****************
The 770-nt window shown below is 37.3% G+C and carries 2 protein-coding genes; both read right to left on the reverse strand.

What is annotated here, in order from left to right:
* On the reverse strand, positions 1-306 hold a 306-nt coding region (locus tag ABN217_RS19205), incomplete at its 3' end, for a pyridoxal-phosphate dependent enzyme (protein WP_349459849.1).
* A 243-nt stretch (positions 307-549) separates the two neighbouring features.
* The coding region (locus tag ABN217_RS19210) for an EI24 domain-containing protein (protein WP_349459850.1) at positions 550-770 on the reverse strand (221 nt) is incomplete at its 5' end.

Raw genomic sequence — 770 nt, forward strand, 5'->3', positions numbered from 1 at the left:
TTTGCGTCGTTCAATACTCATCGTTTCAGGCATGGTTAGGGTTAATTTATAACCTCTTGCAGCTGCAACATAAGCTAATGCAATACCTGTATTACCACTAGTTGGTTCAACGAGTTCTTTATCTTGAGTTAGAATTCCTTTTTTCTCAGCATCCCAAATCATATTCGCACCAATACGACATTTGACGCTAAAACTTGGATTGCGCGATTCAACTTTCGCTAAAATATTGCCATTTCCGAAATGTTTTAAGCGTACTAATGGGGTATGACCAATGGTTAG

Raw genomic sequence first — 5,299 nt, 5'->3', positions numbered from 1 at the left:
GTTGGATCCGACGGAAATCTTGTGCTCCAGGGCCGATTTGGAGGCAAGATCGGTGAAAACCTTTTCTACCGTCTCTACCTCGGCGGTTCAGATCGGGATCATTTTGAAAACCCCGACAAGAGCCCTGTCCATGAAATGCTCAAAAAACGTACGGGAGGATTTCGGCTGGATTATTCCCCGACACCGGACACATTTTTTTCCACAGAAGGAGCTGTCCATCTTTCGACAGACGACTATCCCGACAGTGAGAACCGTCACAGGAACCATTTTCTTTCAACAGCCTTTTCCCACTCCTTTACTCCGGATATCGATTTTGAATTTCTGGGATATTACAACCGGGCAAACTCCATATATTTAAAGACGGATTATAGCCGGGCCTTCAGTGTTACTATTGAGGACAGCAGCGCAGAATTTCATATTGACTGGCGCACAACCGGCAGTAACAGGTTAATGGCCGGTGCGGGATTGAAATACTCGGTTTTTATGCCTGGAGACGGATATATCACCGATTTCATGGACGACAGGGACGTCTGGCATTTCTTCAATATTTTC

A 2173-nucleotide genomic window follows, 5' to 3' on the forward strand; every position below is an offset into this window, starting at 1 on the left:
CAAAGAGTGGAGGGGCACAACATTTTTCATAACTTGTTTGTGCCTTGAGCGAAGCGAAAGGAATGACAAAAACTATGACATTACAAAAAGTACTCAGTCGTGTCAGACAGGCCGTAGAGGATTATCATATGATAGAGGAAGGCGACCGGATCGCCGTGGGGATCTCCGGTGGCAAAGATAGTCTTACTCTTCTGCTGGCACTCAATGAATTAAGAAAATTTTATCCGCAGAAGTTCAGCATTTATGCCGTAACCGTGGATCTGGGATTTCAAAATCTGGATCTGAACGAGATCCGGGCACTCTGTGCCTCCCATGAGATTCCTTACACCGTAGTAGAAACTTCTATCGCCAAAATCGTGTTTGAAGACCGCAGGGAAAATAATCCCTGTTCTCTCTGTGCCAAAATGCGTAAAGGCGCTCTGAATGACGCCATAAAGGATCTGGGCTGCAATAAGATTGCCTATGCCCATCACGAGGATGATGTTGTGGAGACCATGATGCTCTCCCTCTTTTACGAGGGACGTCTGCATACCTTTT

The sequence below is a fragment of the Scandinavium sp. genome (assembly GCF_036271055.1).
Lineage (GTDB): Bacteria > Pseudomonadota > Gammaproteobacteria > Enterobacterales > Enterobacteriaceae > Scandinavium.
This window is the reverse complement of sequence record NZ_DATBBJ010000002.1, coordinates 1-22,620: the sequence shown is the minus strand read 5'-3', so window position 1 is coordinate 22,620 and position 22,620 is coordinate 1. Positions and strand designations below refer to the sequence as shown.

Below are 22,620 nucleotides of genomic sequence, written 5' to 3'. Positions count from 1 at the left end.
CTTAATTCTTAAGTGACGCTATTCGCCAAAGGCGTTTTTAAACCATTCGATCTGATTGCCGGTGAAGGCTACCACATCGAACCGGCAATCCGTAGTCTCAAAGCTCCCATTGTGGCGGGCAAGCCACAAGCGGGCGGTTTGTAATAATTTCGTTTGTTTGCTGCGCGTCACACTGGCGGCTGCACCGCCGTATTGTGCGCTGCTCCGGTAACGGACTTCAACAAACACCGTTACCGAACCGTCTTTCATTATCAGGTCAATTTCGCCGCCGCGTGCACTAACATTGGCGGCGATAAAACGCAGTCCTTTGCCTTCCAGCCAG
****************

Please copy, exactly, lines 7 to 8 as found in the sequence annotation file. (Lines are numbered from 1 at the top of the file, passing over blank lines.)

TTTGCGTCGTTCAATACTCATCGTTTCAGGCATGGTTAGGGTTAATTTATAACCTCTTGCAGCTGCAACATAAGCTAATGCAATACCTGTATTACCACTAGTTGGTTCAACGAGTTCTTTATCTTGAGTTAGAATTCCTTTTTTCTCAGCATCCCAAATCATATTCGCACCAATACGACATTTGACGCTAAAACTTGGATTGCGCGATTCAACTTTCGCTAAAATATTGCCATTTCCGAAATGTTTTAAGCGTACTAATGGGGTATGACCAATGGTTAG

Raw genomic sequence first — 5,299 nt, 5'->3', positions numbered from 1 at the left: